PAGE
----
Chase Scene (1984-85)

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A collaboration by Skura & video artist Terry Moyemont, with collaborating video artists Annette Barbier & Drew Browning, & with collaborating performer Tom Cayler. Large-screen video, both live & pre-recorded, integrates & intertwines with live performance. This work is about the relationship between cameraperson & performer, about seeing & being seen, about the juxtaposition of live performers & pictures, and about the human response to technology.

With performers Stephanie Skura, Tom Cayler (American touring), & Terry Moyemont. For European touring, Lisa Kraus played Tom Cayler's role. Original soundtrack by Guy Sherman, AKA Aural Fixation, & Frank McCarty.

Premiered at Danspace Project, New York City. Performed worldwide, including at Hallwalls in Buffalo, NY; Pyramid Art Center in Rochester, NY; University of Illinois Champagen-Urbana; American Center in Paris; Chapter Arts Centre, Cardiff, Wales. And in a major UK tour at The Place in London; Arnolfini Gallery, Bristol; University of Warwick; Midland Group, Nottingham; Arts Centre, Hexham; St. Donates Arts Centre, Llanwit Major.

Full-length performance video (43 min)

Short excerpt (4 min)

"Artistically coherent & intellectually provocative. A sustained meditation on the conjunction of the two media - movement & video - that 'The Moving Camera' series was dedicated to exploring. The dominant image was that of Skura, a pretty woman with a full sensual face, crossing the space looking anxiously over her shoulder at a man following her....Skura cast herself as an average woman in a dress... She intensified the sexual imagery at the same time as she contemplated the role of video: a voice-over spoke of the alternate resistance to and seduction of video for choreographers. Elsewhere, Skura wondered more abstractly, 'Does the camera have judgment?' Chase Scene was successful because it had many formal elements in place: the central idea, a coherent vision, familiar techniques of narrative film & video, and a form that allowed her to roam in a landscape of both ideas & emotion." Amanda Smith, Village Voice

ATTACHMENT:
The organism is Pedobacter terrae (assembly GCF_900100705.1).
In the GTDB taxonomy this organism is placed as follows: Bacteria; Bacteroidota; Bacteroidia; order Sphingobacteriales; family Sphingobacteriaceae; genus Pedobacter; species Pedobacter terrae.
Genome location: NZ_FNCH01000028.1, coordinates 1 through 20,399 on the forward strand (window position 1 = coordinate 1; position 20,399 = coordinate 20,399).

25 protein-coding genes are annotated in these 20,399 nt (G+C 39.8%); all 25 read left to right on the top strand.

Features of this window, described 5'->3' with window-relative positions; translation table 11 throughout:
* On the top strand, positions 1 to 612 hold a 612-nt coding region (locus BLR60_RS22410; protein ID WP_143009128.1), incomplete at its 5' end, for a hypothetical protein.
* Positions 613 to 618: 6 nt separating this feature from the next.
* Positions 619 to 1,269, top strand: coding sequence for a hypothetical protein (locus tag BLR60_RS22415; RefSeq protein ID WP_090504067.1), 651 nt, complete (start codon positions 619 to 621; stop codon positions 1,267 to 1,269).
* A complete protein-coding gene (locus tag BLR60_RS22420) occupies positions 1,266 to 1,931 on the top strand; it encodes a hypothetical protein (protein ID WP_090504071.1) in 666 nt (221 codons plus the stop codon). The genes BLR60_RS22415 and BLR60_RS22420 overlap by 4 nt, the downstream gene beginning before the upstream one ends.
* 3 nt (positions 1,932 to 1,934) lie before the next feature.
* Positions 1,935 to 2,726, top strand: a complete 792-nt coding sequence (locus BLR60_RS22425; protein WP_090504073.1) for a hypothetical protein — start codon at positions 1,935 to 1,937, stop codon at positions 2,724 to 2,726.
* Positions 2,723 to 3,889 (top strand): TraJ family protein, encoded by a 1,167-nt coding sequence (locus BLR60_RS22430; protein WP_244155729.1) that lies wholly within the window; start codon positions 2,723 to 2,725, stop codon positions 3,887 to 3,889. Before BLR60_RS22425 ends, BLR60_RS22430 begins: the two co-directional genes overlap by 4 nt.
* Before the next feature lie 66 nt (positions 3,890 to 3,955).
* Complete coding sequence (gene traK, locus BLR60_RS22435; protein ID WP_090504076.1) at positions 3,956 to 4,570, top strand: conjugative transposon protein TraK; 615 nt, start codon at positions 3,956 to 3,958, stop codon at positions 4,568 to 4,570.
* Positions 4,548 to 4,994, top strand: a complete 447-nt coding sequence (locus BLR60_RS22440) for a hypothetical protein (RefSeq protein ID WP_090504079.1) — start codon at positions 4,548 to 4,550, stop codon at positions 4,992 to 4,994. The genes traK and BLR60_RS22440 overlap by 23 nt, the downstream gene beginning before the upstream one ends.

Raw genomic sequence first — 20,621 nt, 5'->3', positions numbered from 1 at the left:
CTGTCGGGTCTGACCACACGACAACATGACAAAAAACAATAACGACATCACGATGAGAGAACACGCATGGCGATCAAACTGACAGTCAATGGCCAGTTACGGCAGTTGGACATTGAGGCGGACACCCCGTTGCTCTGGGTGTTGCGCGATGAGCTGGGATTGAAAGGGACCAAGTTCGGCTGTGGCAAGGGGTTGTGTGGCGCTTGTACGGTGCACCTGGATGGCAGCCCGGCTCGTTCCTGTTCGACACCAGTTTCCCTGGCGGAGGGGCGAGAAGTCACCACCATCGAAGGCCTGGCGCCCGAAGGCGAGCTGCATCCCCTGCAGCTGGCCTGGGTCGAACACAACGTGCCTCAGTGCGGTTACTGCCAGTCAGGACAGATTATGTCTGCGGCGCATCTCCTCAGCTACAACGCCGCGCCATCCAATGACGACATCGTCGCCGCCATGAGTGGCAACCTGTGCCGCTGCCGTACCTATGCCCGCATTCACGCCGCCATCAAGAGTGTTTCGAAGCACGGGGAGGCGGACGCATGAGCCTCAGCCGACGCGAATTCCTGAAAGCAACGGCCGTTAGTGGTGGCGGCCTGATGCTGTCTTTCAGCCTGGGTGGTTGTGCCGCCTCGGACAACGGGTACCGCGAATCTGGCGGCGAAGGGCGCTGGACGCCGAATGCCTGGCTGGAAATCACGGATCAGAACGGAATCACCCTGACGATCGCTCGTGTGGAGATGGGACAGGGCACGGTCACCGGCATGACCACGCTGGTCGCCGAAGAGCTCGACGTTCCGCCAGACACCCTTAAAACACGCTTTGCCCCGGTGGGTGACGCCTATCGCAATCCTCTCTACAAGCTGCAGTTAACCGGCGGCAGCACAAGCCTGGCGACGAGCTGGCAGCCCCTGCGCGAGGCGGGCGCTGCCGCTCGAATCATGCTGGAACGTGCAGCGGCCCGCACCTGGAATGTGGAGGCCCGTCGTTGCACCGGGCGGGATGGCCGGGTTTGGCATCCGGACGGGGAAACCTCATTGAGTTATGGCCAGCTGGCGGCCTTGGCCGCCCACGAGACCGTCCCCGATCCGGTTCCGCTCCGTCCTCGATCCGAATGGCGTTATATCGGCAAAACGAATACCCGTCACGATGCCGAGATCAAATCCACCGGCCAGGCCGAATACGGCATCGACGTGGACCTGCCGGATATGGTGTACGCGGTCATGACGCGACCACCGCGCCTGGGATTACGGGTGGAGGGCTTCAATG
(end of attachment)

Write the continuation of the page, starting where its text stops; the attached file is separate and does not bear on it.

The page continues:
"Wielding an unwieldy orange frame around a hyperactive dancer, Skura outlines the problems of composing dance for video. One of Skura's talents is her ability to appear savvy without being overbearing. She offers a brilliant verbal/movement account of Michael Jackson's success in video, showing us how his flat, angular movement style, combined with his abrupt, uncluttered transitions, is especially appropriate for the video medium in its current technological state. Later, in a striking movement invention, Skura weaves & writhes under the eye of the video cameraperson, Terry Moyemont. She seems struggling to escape his view. But gradually he cages her, pinning her to the wall & zooming in, as we see on a monitor, for a close-up. the interplay between live action & video imagery is scarifying. We watch Skura transformed into a specimen. The choreography of the dancer & the video person render the ideas in a way that is thoroughly chilling." Noel Carroll, Dance Magazine.

"Video, argues Skura, is changing more than the way we look at TV. it can also affect movement & perceptions of performance. She addresses the tensions between camera, eye, & human form. The piece explores possibities with wit, and asynchronous rhythms to match the most shattered of attention spans. It is also about how editing techniques can manipulate movement -- through reverse motion, computer graphics, and a device called a camera digitizer, which creates imagery akin to live animation. 'It's a juxtaposiiton of something live & something past or pictured, 'Skura says. 'It's about the interplay between the two.' " Steve Dollar, Times-Union, Rochester, NY